For information, the book is available on Amazon by clicking on this link (France Shop) or this other link (English Shop).

East African Campaign – Andrew Stewart

STEWART, Andrew. The First Victory: The Second World War and the East Africa Campaign. Yale University Press, 2016. 328 pp.

First of all, it is clearly a university work, as evidenced by the resume of the author, and the publisher. In addition, references to the bibliography (9 pages + numerous notes) refer mainly to this type of book. It is a shame not to find some books – articles coming from more enthusiasts and not from academics.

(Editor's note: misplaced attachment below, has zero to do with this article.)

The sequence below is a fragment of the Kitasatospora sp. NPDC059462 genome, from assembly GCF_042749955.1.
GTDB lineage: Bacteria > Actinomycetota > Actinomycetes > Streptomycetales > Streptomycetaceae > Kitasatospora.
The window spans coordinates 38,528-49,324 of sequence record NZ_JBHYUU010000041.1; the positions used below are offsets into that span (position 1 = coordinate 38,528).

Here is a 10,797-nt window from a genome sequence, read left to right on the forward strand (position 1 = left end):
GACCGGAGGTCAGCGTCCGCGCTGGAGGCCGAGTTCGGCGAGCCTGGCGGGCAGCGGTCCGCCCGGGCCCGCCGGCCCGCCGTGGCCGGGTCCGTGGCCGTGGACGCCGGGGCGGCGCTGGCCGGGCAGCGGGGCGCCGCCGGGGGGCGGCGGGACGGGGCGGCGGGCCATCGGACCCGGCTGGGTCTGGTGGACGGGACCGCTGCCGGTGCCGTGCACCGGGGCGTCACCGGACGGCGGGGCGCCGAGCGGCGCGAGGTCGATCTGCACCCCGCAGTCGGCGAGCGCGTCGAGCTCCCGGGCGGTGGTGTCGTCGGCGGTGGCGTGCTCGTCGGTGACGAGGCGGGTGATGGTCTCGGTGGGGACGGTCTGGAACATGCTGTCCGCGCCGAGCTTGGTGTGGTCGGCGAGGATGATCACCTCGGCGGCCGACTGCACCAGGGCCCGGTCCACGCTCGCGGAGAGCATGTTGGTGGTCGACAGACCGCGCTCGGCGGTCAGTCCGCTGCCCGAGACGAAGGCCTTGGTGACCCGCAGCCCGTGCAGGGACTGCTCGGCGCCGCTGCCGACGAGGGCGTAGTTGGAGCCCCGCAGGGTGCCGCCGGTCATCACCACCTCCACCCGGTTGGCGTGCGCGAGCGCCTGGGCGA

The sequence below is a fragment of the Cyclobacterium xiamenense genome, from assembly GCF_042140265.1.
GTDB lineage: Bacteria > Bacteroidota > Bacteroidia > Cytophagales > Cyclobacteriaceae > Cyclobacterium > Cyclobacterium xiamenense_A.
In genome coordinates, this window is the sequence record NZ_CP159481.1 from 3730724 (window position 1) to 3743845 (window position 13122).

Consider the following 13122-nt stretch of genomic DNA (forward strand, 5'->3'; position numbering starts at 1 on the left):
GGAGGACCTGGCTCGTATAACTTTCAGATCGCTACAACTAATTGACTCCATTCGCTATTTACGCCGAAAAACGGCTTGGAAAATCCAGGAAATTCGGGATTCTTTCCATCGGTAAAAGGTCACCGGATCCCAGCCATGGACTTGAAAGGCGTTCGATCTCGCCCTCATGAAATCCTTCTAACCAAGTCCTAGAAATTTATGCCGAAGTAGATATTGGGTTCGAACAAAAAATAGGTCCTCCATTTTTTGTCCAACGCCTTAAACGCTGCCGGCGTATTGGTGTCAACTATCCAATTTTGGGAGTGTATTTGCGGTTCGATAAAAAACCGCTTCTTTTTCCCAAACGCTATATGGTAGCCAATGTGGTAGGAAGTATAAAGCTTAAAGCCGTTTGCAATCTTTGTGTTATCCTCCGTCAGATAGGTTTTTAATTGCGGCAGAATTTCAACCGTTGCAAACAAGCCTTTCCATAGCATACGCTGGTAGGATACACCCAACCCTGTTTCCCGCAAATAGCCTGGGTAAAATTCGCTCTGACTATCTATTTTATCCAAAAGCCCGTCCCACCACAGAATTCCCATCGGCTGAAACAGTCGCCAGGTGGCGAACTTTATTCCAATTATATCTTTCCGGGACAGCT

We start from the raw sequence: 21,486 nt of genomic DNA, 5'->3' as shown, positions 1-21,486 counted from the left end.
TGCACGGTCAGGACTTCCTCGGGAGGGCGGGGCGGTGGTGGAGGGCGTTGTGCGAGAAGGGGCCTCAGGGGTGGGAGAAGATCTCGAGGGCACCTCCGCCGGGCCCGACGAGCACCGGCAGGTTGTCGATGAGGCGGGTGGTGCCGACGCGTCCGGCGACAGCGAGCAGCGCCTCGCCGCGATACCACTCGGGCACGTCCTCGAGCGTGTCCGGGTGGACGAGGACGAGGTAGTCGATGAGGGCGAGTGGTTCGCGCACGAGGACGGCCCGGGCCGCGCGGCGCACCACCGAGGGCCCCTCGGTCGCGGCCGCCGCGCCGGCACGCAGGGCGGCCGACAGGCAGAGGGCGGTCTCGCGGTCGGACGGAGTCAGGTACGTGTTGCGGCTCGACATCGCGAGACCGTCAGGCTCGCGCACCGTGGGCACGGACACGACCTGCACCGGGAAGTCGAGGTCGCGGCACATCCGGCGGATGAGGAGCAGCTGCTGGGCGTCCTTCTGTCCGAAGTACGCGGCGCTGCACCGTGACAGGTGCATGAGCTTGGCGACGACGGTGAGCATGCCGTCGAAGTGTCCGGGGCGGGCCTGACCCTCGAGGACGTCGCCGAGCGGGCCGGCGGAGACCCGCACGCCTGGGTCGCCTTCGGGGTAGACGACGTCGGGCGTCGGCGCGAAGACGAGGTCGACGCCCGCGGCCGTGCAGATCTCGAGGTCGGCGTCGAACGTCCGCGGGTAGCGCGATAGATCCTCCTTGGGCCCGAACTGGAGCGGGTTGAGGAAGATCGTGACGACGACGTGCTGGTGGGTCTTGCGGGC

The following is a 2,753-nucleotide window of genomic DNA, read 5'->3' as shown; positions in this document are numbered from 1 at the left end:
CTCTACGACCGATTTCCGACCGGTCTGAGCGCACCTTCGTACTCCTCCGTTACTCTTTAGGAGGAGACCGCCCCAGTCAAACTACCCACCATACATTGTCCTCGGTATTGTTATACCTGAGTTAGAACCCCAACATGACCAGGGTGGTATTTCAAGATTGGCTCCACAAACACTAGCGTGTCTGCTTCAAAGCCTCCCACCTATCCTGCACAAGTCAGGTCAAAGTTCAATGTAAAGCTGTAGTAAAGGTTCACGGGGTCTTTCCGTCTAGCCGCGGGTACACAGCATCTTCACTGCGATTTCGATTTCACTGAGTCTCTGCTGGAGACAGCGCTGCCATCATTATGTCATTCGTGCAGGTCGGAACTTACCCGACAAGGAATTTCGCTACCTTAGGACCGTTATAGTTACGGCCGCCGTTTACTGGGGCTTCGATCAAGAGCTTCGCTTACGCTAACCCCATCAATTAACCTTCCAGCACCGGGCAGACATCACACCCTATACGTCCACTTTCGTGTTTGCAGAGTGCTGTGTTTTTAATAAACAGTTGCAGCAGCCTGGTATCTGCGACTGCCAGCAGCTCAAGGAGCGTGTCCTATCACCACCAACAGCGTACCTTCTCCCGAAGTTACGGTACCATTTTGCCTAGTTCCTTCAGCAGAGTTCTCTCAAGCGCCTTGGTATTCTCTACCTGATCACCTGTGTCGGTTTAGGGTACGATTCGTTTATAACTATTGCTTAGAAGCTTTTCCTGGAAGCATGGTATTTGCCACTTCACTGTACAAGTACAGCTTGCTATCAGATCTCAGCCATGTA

Then, as the title suggests, it is an analysis of the campaign from the British angle, or more exactly as the author explains about the British army, but also (Neglected in other books) of several members of the Empire. The majority of the sources consulted by the author come from the British archives, and  from South Africa and even from Kenya. Italian archives are not mentioned in the list of sources. It is, moreover, confirmed by the author in his introduction, that he leaves the study of the Italian side to other authors. Indeed, the books consulted are only the classics Del Boca or the study of Ufficio storico (which dates from 1952). Unfortunately, this study will clearly not fill this point. It is a shame, but it also confirms the shortage of documentation and sources on the Italians during the AOI campaign.